Dragon boats operate strictly in smooth water. although it doesn't have to be quite as well protected as for a traditional racing shell. Race events are often associated with international festivals that draw teams from all over the Pacific rim and beyond.

Dragon boats appear to be a superb fit for the North Sailing Basin, for a number of reasons:

1) There's 800 meters of well-protected water along the west shore of the Basin, right along the east edge of Cesar Chavez Park. The protected area is wide enough for many racing lanes, and is completely free of wakes from commercial shipping and powered recreational vessels.

2) The Cesar Chavez Park shoreline is a kind of natural spectator bleacher, and would allow a very large number of people to get a superb view of every major race.

The 800 meter protected course in the lee of Cesar Chavez Park

3) There's a hotel right across the street that could serve as event headquarters for regional and international championships.

The southwest corner of the North Sailing Basin, at the northwest corner of the Meadow

4) Dragon boats are "ethnographically correct." Dragon boats speak directly to the traditions of many people of diverse Asian ancestry, and this is a very large and growing demographic in California.

5) Dragon boats are unbeatable when it comes to getting large numbers of active participants out on the water. With 20 paddlers per boat, they are extremely cost-effective as basic equipment for organized youth programs. Clubs or municipal programs are organizational models that can work well. See Shirley Gee's letter at

Letter from Shirley Gee of the International Dragon Boat Association

If one of the goals of the Eastshore State Park is to give local teenagers a place to bike to after school for the kind of water-related sports and recreation that can hold their attention, then dragon boats are essential.

Although there is currently only a mild regional shortage of good locations for dragon boat operation, this shortage will probably become extremely acute as the sport continues to grow. There has been only moderate dragon boat advocacy at the public hearings to date, but any reasonable projection of current growth anticipates a very significant future need.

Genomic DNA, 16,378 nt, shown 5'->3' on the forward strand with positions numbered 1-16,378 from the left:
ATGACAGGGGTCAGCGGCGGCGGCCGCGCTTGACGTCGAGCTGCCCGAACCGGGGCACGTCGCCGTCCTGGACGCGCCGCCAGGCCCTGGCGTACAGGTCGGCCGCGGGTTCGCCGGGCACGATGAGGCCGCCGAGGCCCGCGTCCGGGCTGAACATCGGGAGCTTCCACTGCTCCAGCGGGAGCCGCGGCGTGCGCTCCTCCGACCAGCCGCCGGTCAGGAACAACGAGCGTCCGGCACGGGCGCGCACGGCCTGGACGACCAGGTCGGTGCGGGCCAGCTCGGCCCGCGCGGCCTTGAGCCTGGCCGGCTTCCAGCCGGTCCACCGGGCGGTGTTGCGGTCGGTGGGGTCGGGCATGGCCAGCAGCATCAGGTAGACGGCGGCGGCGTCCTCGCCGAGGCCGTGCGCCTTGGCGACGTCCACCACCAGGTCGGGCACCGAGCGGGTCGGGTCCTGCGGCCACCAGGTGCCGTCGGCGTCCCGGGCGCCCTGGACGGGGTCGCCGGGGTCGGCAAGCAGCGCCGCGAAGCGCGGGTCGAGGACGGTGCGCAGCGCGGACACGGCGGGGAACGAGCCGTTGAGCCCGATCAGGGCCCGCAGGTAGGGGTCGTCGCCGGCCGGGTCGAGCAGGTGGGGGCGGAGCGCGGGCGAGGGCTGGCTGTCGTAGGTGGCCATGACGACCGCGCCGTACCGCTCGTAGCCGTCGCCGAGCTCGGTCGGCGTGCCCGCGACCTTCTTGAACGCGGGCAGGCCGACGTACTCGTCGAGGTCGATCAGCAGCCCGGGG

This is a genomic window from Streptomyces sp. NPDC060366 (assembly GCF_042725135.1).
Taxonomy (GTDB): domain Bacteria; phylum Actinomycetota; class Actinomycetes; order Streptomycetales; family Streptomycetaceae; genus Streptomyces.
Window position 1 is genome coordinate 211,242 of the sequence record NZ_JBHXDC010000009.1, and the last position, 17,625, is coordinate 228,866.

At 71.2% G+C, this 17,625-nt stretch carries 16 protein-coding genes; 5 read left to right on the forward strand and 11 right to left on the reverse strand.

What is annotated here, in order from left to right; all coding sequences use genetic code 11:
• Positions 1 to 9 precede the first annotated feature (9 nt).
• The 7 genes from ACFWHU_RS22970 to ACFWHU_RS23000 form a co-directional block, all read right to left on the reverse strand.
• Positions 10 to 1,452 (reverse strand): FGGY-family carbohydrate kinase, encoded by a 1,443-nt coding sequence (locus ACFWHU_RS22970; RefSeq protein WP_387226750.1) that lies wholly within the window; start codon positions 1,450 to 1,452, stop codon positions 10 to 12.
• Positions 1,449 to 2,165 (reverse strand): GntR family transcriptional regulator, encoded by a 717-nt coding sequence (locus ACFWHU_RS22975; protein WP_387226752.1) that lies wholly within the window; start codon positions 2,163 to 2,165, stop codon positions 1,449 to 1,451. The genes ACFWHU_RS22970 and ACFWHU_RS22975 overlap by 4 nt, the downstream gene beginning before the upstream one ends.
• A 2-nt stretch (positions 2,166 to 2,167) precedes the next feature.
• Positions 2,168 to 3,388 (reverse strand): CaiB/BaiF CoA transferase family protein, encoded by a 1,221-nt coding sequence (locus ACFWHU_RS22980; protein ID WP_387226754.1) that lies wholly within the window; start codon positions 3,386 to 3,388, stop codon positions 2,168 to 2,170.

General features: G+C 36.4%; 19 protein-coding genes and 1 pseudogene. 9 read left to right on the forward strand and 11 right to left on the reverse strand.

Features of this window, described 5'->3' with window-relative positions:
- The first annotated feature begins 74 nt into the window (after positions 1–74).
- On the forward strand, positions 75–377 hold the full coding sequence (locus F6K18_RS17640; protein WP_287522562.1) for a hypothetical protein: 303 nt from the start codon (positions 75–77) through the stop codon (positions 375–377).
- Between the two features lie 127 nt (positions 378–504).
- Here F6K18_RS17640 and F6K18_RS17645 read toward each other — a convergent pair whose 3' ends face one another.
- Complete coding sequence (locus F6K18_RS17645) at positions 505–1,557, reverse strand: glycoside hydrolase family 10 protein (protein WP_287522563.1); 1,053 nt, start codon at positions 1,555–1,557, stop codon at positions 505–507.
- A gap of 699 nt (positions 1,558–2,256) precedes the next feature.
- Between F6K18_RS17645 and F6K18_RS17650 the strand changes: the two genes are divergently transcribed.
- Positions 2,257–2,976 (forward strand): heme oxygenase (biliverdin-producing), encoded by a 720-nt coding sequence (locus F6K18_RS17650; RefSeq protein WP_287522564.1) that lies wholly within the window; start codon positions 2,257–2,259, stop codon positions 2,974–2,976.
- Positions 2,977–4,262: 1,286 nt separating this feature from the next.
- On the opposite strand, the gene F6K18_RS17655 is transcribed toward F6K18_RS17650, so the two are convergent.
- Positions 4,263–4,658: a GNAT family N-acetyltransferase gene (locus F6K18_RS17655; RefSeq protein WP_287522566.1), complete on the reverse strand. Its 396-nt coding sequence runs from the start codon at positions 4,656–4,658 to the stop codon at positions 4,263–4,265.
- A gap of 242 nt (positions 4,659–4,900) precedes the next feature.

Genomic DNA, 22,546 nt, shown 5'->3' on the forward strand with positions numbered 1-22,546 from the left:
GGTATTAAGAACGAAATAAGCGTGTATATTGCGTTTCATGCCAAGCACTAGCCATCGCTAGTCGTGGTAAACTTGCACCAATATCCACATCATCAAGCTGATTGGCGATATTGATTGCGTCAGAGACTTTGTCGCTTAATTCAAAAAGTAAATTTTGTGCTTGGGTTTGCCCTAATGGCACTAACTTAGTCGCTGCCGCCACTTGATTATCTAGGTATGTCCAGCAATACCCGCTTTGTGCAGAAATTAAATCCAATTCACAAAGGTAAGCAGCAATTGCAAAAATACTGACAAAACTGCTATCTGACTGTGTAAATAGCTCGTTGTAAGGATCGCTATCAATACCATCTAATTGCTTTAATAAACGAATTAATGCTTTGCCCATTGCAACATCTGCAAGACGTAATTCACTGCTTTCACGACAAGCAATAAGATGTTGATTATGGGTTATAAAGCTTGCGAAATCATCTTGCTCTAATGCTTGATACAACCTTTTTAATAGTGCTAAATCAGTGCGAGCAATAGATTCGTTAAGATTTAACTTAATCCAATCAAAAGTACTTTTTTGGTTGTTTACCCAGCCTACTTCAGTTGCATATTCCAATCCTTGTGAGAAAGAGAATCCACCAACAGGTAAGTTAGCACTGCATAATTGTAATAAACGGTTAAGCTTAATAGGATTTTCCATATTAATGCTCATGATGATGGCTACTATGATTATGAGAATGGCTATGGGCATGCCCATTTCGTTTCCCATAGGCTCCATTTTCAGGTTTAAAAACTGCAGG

If the park is going to serve the needs of the California of the future, dragon boats and outriggers will be given a place in the park plan.

Recommendation: Designate an area at the north-west corner of the meadow for a dragon boat club.


Small boat sailors are even more dedicated to what they do than open-water rowers. Sailing on San Francisco Bay requires specialized skills and a high level of commitment. But the devotes - especially those involved with non-profit clubs - contribute vast amounts of time and effort towards promoting, if not evangelizing, this activity. This promotion often takes the form of public service. The Cal Sailing Club is a perfect example: volunteer members have been giving free sailboat rides to the general public twice a month for the last 30 years on a fairly large scale.

Non-profit clubs often include a strong public service component as part of their normal activities

Sailboats launch sites require docks and protected water. They need a paved ramp or boat hoist, and a storage yard and maintenance shed. Also storage areas for sails and spare parts. The facilities requirements are very similar to those for dragon boat operations, with one major exception: water depth.

Small sailboats require significantly deeper water than paddlecraft or rowboats, a minimum of about three feet for normal operation. According to the most recent survey (April 2001), there is sufficient water for small sailboat operation about 95% of the time. But the trend is in the wrong direction, and in an undetermined number of decades the reduced water depth will begin to impact the operating schedule of a sailing facility.

Soundings of the North Sailing Basin

This should not be a deal-breaker; many sailing facilities in Europe are happy to schedule around the tide, and the same could work here well into the second half of this century, maybe beyond.